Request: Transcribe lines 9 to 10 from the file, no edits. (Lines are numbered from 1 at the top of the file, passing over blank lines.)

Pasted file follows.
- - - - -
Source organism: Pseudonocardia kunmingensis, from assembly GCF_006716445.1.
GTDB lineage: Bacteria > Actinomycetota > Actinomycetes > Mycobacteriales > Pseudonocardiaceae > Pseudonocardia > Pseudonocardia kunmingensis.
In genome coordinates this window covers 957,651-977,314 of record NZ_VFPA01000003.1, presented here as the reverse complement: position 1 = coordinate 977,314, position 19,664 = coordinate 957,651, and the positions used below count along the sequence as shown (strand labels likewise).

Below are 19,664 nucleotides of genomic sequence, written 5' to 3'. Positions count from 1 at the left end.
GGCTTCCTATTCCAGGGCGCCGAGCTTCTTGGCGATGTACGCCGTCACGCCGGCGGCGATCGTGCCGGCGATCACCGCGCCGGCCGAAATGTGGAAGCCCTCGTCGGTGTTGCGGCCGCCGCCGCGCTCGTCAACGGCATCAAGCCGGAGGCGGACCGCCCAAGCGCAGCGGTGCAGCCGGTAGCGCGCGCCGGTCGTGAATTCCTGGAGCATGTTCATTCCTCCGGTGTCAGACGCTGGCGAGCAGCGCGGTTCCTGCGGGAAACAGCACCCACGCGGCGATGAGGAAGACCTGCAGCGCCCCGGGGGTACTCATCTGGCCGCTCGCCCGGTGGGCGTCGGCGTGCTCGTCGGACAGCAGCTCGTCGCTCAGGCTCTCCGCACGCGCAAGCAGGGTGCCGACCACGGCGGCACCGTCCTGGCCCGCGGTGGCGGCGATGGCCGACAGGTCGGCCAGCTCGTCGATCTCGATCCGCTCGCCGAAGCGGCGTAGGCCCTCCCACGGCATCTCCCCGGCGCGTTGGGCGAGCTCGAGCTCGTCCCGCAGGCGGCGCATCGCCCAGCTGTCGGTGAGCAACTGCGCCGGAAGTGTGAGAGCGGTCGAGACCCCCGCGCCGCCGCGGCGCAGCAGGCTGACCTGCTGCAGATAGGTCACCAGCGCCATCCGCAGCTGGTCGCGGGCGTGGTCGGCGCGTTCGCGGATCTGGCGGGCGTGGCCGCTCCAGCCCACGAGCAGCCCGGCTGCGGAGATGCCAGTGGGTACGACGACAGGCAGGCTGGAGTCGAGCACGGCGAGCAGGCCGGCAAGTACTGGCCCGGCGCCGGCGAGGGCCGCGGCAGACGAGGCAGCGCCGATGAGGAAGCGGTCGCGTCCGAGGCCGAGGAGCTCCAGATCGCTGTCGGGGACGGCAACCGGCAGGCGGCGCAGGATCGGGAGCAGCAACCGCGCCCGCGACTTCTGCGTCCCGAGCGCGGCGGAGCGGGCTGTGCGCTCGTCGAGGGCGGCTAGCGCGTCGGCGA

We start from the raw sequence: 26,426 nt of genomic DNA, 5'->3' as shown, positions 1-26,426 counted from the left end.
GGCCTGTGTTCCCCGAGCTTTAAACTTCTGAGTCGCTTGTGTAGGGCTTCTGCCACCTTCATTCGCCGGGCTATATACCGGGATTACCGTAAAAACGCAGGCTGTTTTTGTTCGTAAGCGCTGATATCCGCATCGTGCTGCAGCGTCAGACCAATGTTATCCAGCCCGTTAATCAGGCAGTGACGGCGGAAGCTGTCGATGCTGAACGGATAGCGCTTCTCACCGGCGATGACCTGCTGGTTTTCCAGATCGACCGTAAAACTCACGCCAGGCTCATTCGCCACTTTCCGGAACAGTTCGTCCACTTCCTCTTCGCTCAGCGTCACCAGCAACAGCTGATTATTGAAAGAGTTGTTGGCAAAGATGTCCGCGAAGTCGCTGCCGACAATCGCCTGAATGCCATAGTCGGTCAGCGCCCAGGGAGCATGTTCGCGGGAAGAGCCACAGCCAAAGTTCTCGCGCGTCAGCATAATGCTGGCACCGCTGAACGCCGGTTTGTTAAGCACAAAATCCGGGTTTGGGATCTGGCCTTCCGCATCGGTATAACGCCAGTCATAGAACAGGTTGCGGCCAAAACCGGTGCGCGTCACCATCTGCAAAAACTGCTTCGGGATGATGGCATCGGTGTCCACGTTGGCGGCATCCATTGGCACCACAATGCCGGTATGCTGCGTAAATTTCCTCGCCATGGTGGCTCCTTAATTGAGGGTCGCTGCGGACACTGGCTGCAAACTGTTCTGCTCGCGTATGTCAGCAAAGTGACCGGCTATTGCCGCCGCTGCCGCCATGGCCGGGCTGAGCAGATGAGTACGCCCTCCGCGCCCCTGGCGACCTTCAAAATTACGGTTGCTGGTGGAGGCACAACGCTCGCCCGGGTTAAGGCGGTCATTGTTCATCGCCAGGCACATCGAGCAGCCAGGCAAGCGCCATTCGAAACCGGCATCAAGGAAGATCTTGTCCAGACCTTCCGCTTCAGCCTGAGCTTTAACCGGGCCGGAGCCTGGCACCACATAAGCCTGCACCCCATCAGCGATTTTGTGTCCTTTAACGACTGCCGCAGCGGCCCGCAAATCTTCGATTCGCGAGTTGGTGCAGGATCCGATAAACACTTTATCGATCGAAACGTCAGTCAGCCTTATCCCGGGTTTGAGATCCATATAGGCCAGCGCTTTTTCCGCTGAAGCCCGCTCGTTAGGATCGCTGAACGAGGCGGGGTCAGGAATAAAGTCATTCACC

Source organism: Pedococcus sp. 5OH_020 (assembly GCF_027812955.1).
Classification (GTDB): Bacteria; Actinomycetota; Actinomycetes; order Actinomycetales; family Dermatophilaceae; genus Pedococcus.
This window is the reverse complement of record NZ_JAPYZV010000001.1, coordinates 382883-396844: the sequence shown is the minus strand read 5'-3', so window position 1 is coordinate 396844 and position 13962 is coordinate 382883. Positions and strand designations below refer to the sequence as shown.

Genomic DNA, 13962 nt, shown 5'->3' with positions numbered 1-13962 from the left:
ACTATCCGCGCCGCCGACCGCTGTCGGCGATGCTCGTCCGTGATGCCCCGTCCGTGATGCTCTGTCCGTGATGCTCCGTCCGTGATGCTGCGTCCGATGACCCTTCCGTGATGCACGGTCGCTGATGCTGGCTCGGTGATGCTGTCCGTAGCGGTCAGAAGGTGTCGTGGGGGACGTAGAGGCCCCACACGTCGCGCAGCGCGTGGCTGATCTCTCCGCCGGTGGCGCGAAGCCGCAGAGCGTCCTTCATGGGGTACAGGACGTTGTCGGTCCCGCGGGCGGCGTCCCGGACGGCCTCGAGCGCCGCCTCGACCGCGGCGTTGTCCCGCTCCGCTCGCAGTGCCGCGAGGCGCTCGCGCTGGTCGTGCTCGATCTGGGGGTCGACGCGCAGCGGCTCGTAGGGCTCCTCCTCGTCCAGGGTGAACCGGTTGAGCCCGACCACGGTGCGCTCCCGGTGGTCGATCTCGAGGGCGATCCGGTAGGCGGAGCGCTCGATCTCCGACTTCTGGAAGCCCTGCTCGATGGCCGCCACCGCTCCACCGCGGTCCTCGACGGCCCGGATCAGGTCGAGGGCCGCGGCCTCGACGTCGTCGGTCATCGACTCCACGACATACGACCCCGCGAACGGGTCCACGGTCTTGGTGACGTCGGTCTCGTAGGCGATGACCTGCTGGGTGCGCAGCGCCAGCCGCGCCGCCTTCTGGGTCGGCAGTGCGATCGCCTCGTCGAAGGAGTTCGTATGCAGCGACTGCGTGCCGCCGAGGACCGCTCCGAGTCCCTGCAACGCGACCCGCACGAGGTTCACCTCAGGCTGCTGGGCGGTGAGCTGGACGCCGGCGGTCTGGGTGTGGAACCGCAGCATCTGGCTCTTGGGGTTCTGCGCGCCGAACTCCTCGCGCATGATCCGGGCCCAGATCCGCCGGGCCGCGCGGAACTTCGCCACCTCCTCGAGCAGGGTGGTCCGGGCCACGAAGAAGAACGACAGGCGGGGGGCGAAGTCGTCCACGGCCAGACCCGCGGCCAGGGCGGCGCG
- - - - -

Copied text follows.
Classification (GTDB): Bacteria; Actinomycetota; Actinomycetes; order Actinomycetales; family Dermatophilaceae; genus Pedococcus.
This window is the reverse complement of record NZ_JAPYZV010000001.1, coordinates 382883-396844: the sequence shown is the minus strand read 5'-3', so window position 1 is coordinate 396844 and position 13962 is coordinate 382883. Positions and strand designations below refer to the sequence as shown.